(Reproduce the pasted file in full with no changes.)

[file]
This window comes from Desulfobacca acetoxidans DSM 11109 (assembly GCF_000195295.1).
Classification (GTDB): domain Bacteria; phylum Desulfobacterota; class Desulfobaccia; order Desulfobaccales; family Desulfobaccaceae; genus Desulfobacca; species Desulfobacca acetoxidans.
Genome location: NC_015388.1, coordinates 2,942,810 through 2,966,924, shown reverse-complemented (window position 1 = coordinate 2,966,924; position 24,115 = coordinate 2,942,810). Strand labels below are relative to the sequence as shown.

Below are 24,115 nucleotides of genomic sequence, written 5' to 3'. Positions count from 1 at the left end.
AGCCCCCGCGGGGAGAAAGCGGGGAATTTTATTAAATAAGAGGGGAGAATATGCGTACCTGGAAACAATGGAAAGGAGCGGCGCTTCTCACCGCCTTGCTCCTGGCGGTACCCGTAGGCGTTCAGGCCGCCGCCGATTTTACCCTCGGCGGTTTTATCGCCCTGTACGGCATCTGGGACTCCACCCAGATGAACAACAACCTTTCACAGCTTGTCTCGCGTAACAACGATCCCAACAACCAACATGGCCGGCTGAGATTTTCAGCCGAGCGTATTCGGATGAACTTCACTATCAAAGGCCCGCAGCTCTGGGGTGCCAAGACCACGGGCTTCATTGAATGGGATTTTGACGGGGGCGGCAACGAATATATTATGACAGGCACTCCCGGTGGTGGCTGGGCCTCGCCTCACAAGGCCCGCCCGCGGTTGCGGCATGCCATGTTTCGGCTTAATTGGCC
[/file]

This window comes from Desulfobacca acetoxidans DSM 11109 (assembly GCF_000195295.1).
Classification (GTDB): domain Bacteria; phylum Desulfobacterota; class Desulfobaccia; order Desulfobaccales; family Desulfobaccaceae; genus Desulfobacca; species Desulfobacca acetoxidans.
Genome location: NC_015388.1, coordinates 2,942,810 through 2,966,924, shown reverse-complemented (window position 1 = coordinate 2,966,924; position 24,115 = coordinate 2,942,810). Strand labels below are relative to the sequence as shown.

Below are 24,115 nucleotides of genomic sequence, written 5' to 3'. Positions count from 1 at the left end.
AGCCCCCGCGGGGAGAAAGCGGGGAATTTTATTAAATAAGAGGGGAGAATATGCGTACCTGGAAACAATGGAAAGGAGCGGCGCTTCTCACCGCCTTGCTCCTGGCGGTACCCGTAGGCGTTCAGGCCGCCGCCGATTTTACCCTCGGCGGTTTTATCGCCCTGTACGGCATCTGGGACTCCACCCAGATGAACAACAACCTTTCACAGCTTGTCTCGCGTAACAACGATCCCAACAACCAACATGGCCGGCTGAGATTTTCAGCCGAGCGTATTCGGATGAACTTCACTATCAAAGGCCCGCAGCTCTGGGGTGCCAAGACCACGGGCTTCATTGAATGGGATTTTGACGGGGGCGGCAACGAATATATTATGACAGGCACTCCCGGTGGTGGCTGGGCCTCGCCTCACAAGGCCCGCCCGCGGTTGCGGCATGCCATGTTTCGGCTTAATTGGCC